Speaking at Relativity’s Relativity Fest, held at Chicago’s Hilton Hotel between 30 September–3 October, a panel discussion detailed how they got started with proactive data analysis in order to identify future hot spots.
The panel comprised Daniel Pelc, senior manager, Relativity; Bennett Borden, chief data scientist, Drinker Biddle & Reath LLP; Jay Carle, partner, Seyfarth Shaw LLP; and Kathleen McConnell, senior counsel, Seyfarth Shaw LLP.
“I'm probably the weirdest of the group. I started my career at the CIA before going to law school. I was there back in the late 80s and early 90s with this idea that we could understand and predict human conduct by the digital trail you leave was first starting to come to the forefront,” Mr Borden told the crowd.
“This was when the World Wide Web was first coming online, cell phones were just coming onto the market, and there were just really brilliant data science folks who said, ‘You know what? In 20 years, we’re going to be in a world awash with information about how we as human beings go about being human beings’. That we will be wearing devices and having things glued to our faces and ears, that we will have the greatest source of sociological record ever as a species, and what will that tell us about humanity, and about humans go about doing what humans do? Which turned out to be true.
“I was kind of trained in this idea that electronic data is really just a digital imprint of our lives, and that imprint has become more and more focused and rich as time has gone on. It’s kind of like the difference between a one megapixel picture and a ten megapixel picture – it’s just the points of elimination that you have. We walk around giving off this amazing digital trail of us doing everything: being married, going to the store, going to our counsellor, and divorce lawyers, and going to work.”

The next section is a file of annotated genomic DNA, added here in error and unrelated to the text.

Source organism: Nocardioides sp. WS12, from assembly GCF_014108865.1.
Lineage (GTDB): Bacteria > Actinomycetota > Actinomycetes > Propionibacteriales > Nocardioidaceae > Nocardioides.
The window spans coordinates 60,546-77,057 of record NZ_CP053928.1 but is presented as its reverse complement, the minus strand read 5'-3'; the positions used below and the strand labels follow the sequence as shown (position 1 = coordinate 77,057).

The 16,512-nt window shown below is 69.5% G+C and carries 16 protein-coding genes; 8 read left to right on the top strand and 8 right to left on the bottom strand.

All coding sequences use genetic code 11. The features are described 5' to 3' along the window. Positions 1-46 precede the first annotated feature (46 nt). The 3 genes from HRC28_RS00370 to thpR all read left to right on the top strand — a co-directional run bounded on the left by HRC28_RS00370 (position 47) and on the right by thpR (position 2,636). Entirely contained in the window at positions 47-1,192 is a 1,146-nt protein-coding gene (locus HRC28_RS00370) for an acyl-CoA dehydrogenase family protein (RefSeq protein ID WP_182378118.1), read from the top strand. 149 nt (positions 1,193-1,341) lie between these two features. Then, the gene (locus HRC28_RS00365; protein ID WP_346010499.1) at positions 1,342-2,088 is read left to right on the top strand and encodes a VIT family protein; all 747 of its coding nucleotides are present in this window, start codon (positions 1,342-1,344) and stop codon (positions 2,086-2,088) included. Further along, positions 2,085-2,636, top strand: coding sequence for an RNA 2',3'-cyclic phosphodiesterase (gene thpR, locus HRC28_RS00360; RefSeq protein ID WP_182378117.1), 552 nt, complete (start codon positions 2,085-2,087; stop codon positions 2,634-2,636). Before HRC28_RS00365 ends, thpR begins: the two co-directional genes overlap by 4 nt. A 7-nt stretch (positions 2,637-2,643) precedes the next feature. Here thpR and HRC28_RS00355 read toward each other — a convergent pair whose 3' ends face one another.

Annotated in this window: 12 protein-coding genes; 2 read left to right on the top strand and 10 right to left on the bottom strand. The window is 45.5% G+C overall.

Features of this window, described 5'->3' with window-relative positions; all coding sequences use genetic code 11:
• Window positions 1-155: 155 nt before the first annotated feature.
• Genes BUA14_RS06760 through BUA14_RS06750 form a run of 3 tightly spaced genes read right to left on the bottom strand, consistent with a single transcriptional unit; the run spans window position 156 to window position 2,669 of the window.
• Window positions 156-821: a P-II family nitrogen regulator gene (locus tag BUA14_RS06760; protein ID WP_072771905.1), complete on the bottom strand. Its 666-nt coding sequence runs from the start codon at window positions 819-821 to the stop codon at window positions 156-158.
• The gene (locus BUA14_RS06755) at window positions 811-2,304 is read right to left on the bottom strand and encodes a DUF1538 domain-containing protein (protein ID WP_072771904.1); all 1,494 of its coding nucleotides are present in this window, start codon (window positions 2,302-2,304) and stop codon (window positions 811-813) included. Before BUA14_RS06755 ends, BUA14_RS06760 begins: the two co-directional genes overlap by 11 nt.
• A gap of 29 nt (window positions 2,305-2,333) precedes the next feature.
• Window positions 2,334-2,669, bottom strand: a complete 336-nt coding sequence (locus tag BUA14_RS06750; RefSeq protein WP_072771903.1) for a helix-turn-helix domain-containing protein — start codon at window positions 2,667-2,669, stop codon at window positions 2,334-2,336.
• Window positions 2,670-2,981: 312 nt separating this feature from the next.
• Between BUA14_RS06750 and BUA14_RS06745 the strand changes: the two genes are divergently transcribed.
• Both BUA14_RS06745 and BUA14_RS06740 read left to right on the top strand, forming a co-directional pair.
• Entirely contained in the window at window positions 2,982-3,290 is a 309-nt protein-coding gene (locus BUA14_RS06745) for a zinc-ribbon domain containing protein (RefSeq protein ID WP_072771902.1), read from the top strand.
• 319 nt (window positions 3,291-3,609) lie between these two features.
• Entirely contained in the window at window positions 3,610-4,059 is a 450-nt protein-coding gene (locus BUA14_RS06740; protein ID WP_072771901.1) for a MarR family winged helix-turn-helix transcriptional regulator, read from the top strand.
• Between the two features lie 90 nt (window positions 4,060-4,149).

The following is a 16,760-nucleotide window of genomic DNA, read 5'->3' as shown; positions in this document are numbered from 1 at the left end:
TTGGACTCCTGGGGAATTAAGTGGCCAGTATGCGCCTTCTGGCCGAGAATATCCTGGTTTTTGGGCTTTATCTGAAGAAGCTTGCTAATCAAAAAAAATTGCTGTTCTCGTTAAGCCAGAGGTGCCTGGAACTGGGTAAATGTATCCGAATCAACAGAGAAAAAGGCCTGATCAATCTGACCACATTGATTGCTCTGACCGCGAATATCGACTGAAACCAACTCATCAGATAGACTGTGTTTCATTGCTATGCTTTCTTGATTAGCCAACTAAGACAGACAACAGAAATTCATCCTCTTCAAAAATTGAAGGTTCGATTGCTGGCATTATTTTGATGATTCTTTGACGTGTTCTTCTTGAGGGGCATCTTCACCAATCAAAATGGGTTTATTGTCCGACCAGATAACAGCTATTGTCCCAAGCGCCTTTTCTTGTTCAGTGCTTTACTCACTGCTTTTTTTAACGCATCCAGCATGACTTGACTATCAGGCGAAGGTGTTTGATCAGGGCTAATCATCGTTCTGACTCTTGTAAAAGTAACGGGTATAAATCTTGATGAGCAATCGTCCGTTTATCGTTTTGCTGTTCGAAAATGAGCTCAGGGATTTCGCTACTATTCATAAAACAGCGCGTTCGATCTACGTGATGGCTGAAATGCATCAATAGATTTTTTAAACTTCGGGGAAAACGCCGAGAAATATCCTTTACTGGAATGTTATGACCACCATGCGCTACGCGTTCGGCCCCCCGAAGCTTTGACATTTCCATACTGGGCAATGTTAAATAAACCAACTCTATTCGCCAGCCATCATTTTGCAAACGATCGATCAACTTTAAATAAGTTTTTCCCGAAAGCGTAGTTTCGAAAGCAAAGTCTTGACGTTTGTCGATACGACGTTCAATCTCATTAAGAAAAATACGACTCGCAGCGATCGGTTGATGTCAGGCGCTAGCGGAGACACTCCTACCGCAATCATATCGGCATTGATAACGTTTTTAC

Mr Bordon noted that the challenge with proactive data analysis in many circumstances is getting lawyers and law firms alike comfortable in utilising it. However, he said, once the potential is shown, they’re more than willing to jump on board.
“When I come in and try to talk data, or data analysis, or predictive anything, it just gets lost in the fray. Every lawyer that I’ve ever worked with, they’re trying to accomplish something. They’re trying to figure out, typically for any litigator, what happened and why, and whose fault it was. Where the facts lay, and where can we prove those facts at?” he said.
“… I ask more about what they’re trying to accomplish, what keeps them up at night, what information do they find it the hardest to get at, or the hardest to trust? I don't talk in any terms of data science or data analytics at all. What I talk about is, ‘I could help you figure out what happened faster and more accurately. I can prove to anybody that this happened, or this didn’t happen’, which is a cool thing to be able to prove that it didn't happen.
“Once you start unlocking their expertise, the conversation is totally different than coming in and saying, ‘You know I’ve got this sample set, and I can run this thing and get a sample’. That means nothing to them. To me, it’s all about being able to keep up with what the very cool things going on in data science that allow us to put different kinds of data together. You’ve got the words and phrases people are using, but then I’ve got them walking in at a certain time and going past a door by key card swiping.”
Ms McConnell offered a similar sentiment, saying the power that what proactive data analysis provides in matters, especially disputes, is substantial.